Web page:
By studying this chapter, you should be able to do the following:
Discuss the relationship between exercise intensity/duration and the bioenergetic pathways that are most responsible for the production of ATP during various types of exercise.
Graph the change in oxygen uptake during the transition from rest to steady-state exercise and then recovery from exercise. Identify the oxygen deficit, oxygen requirement, and oxygen debt (excess postexercise oxygen uptake).
Describe graphically the changes in oxygen uptake during an incremental (graded) exercise test and identify the maximal oxygen uptake ( max).
Identify the criteria for having achieved ( max).
Describe graphically the changes in the blood lactate concentration during an incremental (graded) exercise test and identify the lactate threshold.
Discuss several possible explanations for the sudden rise in blood-lactate concentration (i.e., lactate threshold) during incremental exercise.
Identify the factors that regulate fuel selection during exercise.
Describe the changes in the respiratory exchange ratio (R) with increasing intensities of exercise and during prolonged exercise of moderate intensity.
Discuss the fuels used during low-, moderate-, and high-intensity exercise and during prolonged exercise of moderate intensity.
Describe the lactate shuttle and discuss how this shuttle might be beneficial during exercise.
Energy Requirements at Rest
Recovery from Exercise: Metabolic Responses
Metabolic Responses to Exercise: Influence of Duration and Intensity
Estimation of Fuel Utilization during Exercise
Factors Governing Fuel Selection
Exercise Intensity and Fuel Selection
Exercise Duration and Fuel Selection
Interaction of Fat/Carbohydrate Metabolism
Body Fuel Sources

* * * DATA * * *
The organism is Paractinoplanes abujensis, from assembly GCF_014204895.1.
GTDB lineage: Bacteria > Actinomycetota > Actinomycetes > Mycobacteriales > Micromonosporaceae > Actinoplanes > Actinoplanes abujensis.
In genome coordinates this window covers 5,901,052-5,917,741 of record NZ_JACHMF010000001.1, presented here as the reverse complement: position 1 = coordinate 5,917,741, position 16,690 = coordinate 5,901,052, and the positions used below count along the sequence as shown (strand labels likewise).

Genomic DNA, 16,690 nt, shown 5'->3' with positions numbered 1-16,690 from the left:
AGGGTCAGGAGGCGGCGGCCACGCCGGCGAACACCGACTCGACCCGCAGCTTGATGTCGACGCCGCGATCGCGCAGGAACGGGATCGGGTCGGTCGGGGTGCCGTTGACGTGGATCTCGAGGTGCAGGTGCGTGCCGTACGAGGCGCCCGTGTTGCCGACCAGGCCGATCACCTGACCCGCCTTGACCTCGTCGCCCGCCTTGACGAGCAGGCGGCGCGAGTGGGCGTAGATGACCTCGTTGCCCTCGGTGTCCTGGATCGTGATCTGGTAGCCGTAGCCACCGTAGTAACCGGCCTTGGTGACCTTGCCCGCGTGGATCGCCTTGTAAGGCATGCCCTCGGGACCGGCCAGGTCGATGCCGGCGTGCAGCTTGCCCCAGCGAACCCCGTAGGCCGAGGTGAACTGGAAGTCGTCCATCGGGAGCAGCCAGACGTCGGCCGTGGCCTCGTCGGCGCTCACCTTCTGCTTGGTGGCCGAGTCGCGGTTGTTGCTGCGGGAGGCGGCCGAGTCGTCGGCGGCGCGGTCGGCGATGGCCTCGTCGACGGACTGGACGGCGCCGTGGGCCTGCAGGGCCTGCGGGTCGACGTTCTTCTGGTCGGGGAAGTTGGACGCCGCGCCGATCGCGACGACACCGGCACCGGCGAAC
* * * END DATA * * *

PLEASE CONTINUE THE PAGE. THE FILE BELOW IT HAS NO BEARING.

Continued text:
excess postexercise oxygen consumption (EPOC)
free fatty acids (FFAs)
graded (or incremental) exercise test
incremental exercise test
maximal oxygen uptake ( max)
respiratory exchange ratio (R)
Exercise poses a serious challenge to the bioenergetic pathways in the working muscle. For example, during heavy exercise, the body’s total energy expenditure may increase 15 to 25 times above expenditure at rest. Most of this increase in energy production is used to provide ATP for contracting skeletal muscles, which may increase their energy utilization >100 times over utilization at rest (1, 126). Clearly, skeletal muscles have a great capacity to produce and use large quantities of ATP during exercise. This chapter describes (a) the metabolic responses at the beginning of exercise and during recovery from exercise; (b) the metabolic responses to high-intensity, incremental, and prolonged exercise; (c) the selection of fuels used to produce ATP; and (d) how exercise metabolism is regulated.
We begin with an overview of the energy requirements of the body at rest, followed by a discussion of which bioenergetic pathways are activated at the onset of exercise.
ENERGY REQUIREMENTS AT REST
Recall that homeostasis is defined as a steady and ...